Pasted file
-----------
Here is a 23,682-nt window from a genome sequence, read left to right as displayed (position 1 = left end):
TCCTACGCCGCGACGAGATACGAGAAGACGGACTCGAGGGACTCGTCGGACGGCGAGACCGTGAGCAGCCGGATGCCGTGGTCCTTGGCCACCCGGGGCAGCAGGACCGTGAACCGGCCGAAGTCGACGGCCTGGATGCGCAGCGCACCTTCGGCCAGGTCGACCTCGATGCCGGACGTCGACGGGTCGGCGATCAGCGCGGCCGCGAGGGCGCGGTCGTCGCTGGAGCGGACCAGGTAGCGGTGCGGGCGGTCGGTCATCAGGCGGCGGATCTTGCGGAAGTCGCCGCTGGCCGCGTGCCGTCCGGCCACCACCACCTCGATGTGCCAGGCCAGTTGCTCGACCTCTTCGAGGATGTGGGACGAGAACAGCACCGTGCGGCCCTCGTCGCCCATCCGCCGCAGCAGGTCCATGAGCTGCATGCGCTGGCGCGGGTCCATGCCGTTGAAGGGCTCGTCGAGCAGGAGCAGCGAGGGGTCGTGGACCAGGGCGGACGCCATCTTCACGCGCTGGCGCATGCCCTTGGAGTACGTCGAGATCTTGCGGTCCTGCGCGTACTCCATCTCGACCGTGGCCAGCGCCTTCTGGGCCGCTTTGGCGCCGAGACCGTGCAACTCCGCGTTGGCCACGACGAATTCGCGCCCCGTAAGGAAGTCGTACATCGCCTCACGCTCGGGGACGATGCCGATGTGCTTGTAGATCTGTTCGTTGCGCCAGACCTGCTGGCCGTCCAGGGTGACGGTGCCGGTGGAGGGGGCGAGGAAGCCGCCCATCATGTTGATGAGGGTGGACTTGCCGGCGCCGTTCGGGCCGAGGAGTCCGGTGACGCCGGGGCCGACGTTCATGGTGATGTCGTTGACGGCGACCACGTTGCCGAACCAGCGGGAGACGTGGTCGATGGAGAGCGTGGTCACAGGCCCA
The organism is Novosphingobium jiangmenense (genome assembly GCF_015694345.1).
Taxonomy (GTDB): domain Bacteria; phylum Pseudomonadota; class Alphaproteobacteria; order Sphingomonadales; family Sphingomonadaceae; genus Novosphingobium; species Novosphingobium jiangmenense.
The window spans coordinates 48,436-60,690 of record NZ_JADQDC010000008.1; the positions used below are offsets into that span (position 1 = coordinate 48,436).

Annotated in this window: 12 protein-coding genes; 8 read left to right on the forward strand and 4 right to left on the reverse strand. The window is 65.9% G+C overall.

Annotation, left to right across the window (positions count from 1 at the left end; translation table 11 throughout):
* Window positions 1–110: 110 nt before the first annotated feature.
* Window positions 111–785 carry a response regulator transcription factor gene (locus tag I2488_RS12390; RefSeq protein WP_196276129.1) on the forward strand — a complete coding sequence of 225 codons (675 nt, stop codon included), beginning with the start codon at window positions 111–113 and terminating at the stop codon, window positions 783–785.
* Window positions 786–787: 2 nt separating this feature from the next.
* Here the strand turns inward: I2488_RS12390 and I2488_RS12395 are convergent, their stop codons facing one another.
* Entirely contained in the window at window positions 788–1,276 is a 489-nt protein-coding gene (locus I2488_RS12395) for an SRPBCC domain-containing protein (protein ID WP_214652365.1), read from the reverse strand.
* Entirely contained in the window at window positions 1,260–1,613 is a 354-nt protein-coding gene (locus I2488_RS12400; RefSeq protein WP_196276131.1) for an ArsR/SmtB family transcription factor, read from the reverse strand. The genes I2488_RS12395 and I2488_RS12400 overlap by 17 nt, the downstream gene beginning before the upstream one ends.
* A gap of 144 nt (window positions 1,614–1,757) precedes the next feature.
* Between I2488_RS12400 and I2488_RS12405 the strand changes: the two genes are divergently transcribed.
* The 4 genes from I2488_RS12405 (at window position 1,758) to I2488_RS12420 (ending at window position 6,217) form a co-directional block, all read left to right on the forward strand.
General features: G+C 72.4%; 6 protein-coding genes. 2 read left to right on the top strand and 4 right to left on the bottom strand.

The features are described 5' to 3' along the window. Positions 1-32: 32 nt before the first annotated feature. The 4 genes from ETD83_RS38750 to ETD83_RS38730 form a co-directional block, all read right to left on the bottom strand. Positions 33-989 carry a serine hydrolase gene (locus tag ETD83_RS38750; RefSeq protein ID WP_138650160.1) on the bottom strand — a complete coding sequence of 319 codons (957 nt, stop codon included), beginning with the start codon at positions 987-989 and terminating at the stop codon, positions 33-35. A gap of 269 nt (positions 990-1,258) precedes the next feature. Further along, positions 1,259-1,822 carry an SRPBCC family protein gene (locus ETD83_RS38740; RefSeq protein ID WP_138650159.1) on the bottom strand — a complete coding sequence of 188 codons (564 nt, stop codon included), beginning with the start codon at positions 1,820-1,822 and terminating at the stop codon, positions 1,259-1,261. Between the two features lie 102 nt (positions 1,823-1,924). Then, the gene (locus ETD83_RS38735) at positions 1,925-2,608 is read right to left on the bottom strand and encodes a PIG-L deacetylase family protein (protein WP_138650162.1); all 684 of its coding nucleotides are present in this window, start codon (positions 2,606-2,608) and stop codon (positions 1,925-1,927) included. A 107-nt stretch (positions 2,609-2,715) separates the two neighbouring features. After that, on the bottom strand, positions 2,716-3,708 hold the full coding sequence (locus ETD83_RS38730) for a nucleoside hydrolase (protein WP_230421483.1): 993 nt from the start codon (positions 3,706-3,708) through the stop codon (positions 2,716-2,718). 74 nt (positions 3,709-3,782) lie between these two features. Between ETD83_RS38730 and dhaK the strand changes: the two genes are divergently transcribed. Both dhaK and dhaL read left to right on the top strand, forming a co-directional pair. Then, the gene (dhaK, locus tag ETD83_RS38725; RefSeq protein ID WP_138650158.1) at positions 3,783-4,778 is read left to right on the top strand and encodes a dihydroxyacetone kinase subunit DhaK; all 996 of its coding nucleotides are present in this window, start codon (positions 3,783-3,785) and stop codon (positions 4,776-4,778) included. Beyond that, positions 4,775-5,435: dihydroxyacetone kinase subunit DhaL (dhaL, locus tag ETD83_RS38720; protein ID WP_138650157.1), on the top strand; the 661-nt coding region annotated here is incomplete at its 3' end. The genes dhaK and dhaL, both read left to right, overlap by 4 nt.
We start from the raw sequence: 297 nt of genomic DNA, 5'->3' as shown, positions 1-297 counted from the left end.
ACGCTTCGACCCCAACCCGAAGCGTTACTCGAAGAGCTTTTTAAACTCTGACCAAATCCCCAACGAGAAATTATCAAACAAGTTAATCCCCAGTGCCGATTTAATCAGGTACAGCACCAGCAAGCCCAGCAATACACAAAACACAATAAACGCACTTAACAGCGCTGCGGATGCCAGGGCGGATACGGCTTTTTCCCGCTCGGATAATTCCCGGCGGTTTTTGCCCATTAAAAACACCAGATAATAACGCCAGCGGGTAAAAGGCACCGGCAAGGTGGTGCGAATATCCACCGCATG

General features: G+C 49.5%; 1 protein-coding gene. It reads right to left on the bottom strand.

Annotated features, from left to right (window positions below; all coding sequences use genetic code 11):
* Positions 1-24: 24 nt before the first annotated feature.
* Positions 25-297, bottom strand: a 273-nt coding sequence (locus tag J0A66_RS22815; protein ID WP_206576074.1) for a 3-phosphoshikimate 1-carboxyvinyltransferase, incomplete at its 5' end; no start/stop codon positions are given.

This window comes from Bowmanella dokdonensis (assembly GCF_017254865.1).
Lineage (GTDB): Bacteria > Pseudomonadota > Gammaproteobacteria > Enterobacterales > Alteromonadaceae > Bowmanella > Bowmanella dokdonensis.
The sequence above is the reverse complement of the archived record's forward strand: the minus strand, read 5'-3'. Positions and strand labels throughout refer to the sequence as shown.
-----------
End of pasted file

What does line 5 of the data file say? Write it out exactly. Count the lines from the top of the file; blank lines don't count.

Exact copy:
The window spans coordinates 48,436-60,690 of record NZ_JADQDC010000008.1; the positions used below are offsets into that span (position 1 = coordinate 48,436).